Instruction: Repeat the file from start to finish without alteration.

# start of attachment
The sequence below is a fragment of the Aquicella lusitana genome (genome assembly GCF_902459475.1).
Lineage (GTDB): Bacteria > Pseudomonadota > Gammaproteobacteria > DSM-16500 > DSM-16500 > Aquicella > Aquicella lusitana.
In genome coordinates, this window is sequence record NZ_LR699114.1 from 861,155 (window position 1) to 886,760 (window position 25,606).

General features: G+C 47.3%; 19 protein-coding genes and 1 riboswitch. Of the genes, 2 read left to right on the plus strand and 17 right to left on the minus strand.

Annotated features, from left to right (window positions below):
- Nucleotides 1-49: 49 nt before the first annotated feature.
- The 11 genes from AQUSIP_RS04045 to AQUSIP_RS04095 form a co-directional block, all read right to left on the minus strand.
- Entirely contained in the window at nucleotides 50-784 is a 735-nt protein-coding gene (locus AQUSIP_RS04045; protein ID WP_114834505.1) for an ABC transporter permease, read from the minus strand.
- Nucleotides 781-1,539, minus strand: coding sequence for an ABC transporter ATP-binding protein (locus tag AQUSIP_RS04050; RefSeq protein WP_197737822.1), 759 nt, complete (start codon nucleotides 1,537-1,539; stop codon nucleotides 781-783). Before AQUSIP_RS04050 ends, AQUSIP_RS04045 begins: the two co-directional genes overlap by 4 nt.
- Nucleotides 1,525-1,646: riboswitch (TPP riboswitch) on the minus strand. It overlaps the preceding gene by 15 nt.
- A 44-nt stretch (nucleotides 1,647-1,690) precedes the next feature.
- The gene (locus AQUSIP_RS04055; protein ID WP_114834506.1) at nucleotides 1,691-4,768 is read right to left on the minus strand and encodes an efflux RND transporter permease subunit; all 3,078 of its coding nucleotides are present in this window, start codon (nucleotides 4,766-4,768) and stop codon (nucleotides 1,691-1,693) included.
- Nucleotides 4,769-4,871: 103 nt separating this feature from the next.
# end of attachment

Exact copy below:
The sequence below is a fragment of the Aquicella lusitana genome (genome assembly GCF_902459475.1).
Lineage (GTDB): Bacteria > Pseudomonadota > Gammaproteobacteria > DSM-16500 > DSM-16500 > Aquicella > Aquicella lusitana.
In genome coordinates, this window is sequence record NZ_LR699114.1 from 861,155 (window position 1) to 886,760 (window position 25,606).

General features: G+C 47.3%; 19 protein-coding genes and 1 riboswitch. Of the genes, 2 read left to right on the plus strand and 17 right to left on the minus strand.

Annotated features, from left to right (window positions below):
- Nucleotides 1-49: 49 nt before the first annotated feature.
- The 11 genes from AQUSIP_RS04045 to AQUSIP_RS04095 form a co-directional block, all read right to left on the minus strand.
- Entirely contained in the window at nucleotides 50-784 is a 735-nt protein-coding gene (locus AQUSIP_RS04045; protein ID WP_114834505.1) for an ABC transporter permease, read from the minus strand.
- Nucleotides 781-1,539, minus strand: coding sequence for an ABC transporter ATP-binding protein (locus tag AQUSIP_RS04050; RefSeq protein WP_197737822.1), 759 nt, complete (start codon nucleotides 1,537-1,539; stop codon nucleotides 781-783). Before AQUSIP_RS04050 ends, AQUSIP_RS04045 begins: the two co-directional genes overlap by 4 nt.
- Nucleotides 1,525-1,646: riboswitch (TPP riboswitch) on the minus strand. It overlaps the preceding gene by 15 nt.
- A 44-nt stretch (nucleotides 1,647-1,690) precedes the next feature.
- The gene (locus AQUSIP_RS04055; protein ID WP_114834506.1) at nucleotides 1,691-4,768 is read right to left on the minus strand and encodes an efflux RND transporter permease subunit; all 3,078 of its coding nucleotides are present in this window, start codon (nucleotides 4,766-4,768) and stop codon (nucleotides 1,691-1,693) included.
- Nucleotides 4,769-4,871: 103 nt separating this feature from the next.